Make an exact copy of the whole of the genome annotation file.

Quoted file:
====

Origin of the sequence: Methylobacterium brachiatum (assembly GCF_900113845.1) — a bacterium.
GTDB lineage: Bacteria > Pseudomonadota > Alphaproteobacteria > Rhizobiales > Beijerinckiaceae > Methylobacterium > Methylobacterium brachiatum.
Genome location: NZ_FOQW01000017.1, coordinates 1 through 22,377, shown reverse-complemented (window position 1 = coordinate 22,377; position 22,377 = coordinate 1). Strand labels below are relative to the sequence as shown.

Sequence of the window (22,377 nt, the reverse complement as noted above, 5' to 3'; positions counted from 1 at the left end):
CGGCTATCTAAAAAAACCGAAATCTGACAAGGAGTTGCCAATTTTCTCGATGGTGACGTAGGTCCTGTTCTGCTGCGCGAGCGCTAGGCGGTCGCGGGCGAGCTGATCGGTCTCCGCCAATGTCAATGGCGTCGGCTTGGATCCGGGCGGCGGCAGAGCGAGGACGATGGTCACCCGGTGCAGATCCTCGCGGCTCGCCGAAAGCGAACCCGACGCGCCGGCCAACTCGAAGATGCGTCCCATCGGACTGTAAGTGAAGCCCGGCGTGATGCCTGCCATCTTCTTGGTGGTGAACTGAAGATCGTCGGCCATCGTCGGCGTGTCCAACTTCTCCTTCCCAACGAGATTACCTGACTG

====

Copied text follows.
Origin of the sequence: Methylobacterium brachiatum (assembly GCF_900113845.1) — a bacterium.
GTDB lineage: Bacteria > Pseudomonadota > Alphaproteobacteria > Rhizobiales > Beijerinckiaceae > Methylobacterium > Methylobacterium brachiatum.
Genome location: NZ_FOQW01000017.1, coordinates 1 through 22,377, shown reverse-complemented (window position 1 = coordinate 22,377; position 22,377 = coordinate 1). Strand labels below are relative to the sequence as shown.

Sequence of the window (22,377 nt, the reverse complement as noted above, 5' to 3'; positions counted from 1 at the left end):
CGGCTATCTAAAAAAACCGAAATCTGACAAGGAGTTGCCAATTTTCTCGATGGTGACGTAGGTCCTGTTCTGCTGCGCGAGCGCTAGGCGGTCGCGGGCGAGCTGATCGGTCTCCGCCAATGTCAATGGCGTCGGCTTGGATCCGGGCGGCGGCAGAGCGAGGACGATGGTCACCCGGTGCAGATCCTCGCGGCTCGCCGAAAGCGAACCCGACGCGCCGGCCAACTCGAAGATGCGTCCCATCGGACTGTAAGTGAAGCCCGGCGTGATGCCTGCCATCTTCTTGGTGGTGAACTGAAGATCGTCGGCCATCGTCGGCGTGTCCAACTTCTCCTTCCCAACGAGATTACCTGACTG